In response to criticism from major drug distributors and lackluster response to a request for bids, the Centers for Medicare and Medicaid Services (CMS) is delaying implementation of the Competitive Acquisition Program (CAP) for physician-administered drugs paid under Medicare Part B. Originally scheduled to launch January 2006, CAP will now start July 2006 ” provided CMS modifies the proposed requirements to make the program workable and sufficiently profitable for distributors.

Part of the series of reforms enacted by Congress in the Medicare Modernization Act (MMA) of 2003, the Competitive Acquisition Program is designed to help Medicare leverage its market share to reduce prices for injectable drugs and save money for taxpayers and beneficiaries. However, both CMS and the major drug distributors face huge, albeit different learning curves.

The feds are learning the complex, less than transparent ways and means of the pharmaceutical supply chain ‘ all while also trying to implement the massive new Medicare Part D outpatient drug benefit. Moreover, given the politics of Medicare, historically it has been tough for CMS to introduce competition to the program.

Meanwhile, the prospective players in CAP ‘ likely including the four big drug distributors ‘ are learning about their own complex new world ‘ the often-inscrutable, always Byzantine domain of Medicare, CMS, federal rulemaking, and government procurements.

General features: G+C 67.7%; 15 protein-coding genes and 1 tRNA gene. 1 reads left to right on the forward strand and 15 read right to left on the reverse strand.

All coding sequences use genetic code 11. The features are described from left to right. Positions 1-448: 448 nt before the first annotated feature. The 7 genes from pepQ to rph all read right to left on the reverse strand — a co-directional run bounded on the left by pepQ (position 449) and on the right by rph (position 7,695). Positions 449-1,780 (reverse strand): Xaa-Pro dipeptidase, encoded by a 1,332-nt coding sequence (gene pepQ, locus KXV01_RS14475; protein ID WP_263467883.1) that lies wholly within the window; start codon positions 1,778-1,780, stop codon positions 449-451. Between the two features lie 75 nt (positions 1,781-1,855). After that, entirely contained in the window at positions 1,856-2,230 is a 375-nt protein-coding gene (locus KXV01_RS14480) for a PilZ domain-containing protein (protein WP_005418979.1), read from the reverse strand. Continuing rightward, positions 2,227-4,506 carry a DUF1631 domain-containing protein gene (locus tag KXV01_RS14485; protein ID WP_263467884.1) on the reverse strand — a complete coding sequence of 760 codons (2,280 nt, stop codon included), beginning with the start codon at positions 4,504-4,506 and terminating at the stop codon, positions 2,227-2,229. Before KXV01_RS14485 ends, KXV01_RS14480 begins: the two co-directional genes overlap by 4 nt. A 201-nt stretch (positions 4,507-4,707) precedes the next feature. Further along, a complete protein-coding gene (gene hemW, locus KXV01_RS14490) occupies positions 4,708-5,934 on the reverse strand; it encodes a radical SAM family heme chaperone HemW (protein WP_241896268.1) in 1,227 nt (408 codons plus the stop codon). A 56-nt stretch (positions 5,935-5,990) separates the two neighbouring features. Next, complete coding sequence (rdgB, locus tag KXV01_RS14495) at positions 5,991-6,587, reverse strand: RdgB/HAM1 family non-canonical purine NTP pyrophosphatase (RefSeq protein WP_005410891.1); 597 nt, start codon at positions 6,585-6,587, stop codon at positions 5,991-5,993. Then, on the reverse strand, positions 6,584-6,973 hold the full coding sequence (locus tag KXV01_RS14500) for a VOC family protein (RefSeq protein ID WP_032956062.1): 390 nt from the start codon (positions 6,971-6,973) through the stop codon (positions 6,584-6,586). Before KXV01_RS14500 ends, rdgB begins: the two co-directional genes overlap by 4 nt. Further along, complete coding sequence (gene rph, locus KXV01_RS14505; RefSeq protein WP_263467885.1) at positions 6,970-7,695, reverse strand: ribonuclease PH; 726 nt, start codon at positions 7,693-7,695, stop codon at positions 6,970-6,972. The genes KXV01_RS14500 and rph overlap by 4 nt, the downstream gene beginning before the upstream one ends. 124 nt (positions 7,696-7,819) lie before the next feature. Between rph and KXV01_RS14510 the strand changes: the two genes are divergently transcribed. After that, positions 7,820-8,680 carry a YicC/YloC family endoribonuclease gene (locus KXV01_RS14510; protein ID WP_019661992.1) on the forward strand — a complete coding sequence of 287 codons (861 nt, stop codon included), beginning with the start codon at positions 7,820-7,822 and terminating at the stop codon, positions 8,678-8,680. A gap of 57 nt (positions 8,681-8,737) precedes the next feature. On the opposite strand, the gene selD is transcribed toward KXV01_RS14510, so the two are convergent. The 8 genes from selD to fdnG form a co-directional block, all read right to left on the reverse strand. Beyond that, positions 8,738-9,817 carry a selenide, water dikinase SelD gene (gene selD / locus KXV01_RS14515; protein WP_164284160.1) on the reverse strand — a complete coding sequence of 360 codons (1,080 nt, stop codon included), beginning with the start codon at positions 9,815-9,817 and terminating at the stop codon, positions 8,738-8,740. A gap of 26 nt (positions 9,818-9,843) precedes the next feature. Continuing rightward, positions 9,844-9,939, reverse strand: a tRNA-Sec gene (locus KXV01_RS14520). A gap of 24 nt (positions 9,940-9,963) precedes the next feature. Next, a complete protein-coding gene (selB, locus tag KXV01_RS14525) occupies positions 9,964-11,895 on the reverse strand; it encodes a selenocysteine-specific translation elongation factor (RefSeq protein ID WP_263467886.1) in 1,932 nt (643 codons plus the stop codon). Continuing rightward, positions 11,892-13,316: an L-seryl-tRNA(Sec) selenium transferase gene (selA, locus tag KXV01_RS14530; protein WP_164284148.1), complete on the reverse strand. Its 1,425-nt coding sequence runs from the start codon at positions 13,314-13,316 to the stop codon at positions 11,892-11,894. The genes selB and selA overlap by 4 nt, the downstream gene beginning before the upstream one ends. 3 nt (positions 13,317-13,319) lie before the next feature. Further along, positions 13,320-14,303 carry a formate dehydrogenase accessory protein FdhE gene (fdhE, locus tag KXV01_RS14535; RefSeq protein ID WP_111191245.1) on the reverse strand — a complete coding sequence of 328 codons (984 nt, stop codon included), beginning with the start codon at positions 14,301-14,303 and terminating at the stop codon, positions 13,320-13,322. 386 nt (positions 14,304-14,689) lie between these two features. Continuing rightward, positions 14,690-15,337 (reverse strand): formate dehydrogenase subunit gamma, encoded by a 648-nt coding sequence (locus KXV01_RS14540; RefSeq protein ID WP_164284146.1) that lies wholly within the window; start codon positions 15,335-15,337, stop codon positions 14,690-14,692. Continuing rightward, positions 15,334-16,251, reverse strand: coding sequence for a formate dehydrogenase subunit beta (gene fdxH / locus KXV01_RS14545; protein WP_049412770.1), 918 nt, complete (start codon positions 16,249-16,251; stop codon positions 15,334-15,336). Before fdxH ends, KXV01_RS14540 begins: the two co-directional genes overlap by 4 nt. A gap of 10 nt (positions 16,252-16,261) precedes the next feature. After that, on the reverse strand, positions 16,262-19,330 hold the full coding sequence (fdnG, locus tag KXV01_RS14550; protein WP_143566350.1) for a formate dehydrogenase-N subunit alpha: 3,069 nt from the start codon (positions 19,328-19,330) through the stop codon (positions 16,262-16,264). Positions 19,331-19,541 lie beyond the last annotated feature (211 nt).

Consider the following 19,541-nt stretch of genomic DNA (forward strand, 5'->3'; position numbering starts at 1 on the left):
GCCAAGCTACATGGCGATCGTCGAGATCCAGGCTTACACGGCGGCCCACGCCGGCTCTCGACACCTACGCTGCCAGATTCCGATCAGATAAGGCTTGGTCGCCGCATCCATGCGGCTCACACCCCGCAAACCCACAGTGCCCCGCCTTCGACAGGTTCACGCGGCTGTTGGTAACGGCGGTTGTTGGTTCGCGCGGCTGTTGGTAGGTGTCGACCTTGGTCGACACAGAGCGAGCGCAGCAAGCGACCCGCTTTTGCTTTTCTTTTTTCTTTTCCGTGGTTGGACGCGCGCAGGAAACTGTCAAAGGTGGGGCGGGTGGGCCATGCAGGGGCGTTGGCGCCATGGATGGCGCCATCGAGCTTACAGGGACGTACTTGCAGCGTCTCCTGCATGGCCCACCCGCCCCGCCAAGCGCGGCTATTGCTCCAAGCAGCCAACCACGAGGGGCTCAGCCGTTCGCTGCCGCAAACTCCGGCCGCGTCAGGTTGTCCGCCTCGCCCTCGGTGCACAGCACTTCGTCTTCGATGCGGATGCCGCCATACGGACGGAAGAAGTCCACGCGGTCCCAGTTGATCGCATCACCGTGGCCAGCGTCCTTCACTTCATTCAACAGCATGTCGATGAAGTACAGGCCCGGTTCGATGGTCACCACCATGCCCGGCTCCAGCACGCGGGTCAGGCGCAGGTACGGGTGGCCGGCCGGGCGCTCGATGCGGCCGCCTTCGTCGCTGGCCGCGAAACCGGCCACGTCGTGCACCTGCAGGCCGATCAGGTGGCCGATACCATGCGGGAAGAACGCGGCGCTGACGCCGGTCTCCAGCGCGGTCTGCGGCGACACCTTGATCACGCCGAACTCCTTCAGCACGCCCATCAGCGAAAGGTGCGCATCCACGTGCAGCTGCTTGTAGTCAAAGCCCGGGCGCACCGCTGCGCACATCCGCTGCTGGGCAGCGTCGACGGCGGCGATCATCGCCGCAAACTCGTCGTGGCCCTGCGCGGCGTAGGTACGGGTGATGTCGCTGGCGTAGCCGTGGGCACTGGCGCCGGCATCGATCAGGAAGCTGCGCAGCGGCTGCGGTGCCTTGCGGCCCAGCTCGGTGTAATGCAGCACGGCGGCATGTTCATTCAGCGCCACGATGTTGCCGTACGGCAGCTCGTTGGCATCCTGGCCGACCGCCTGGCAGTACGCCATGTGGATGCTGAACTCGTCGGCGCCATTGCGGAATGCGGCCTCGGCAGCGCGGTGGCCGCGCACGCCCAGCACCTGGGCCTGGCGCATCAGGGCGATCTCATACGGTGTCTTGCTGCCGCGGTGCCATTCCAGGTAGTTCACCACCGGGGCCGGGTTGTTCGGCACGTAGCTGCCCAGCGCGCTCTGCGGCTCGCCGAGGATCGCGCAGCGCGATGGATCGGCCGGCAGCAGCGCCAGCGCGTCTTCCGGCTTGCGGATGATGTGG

And physicians ‘ who will need to decide whether to participate in CAP and select among wholesalers under contract with CMS ‘ are none too happy these days. Earlier, MMA reduced what Medicare reimburses docs for Part B drugs. While the new pricing is defensible and more in line with the market, it reduced physician office revenues, particularly for oncologists. In addition, unless Congress acts this fall, physicians face unsupportable fee cuts of 5 percent a year for several years.

The Part B Competitive Acquisition Program is a major change to Medicare and the multi-billion dollar market for physician-administered, injectable drugs. It’ll be interesting to watch if Medicare can make it work.